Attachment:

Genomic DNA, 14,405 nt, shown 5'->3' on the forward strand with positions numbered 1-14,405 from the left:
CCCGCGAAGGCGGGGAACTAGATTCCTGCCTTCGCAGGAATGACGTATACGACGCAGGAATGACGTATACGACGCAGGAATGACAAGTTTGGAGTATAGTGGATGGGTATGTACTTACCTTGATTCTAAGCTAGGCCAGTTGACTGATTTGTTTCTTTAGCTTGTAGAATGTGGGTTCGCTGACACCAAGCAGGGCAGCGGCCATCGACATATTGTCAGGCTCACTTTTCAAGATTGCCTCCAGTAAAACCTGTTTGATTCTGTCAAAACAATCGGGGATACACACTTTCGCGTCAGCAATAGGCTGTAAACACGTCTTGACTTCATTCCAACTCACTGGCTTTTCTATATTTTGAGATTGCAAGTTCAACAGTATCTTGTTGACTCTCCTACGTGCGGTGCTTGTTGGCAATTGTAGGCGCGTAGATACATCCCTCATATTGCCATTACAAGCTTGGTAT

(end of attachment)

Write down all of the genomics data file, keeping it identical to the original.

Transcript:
Genomic DNA, 14,405 nt, shown 5'->3' on the forward strand with positions numbered 1-14,405 from the left:
CCCGCGAAGGCGGGGAACTAGATTCCTGCCTTCGCAGGAATGACGTATACGACGCAGGAATGACGTATACGACGCAGGAATGACAAGTTTGGAGTATAGTGGATGGGTATGTACTTACCTTGATTCTAAGCTAGGCCAGTTGACTGATTTGTTTCTTTAGCTTGTAGAATGTGGGTTCGCTGACACCAAGCAGGGCAGCGGCCATCGACATATTGTCAGGCTCACTTTTCAAGATTGCCTCCAGTAAAACCTGTTTGATTCTGTCAAAACAATCGGGGATACACACTTTCGCGTCAGCAATAGGCTGTAAACACGTCTTGACTTCATTCCAACTCACTGGCTTTTCTATATTTTGAGATTGCAAGTTCAACAGTATCTTGTTGACTCTCCTACGTGCGGTGCTTGTTGGCAATTGTAGGCGCGTAGATACATCCCTCATATTGCCATTACAAGCTTGGTAT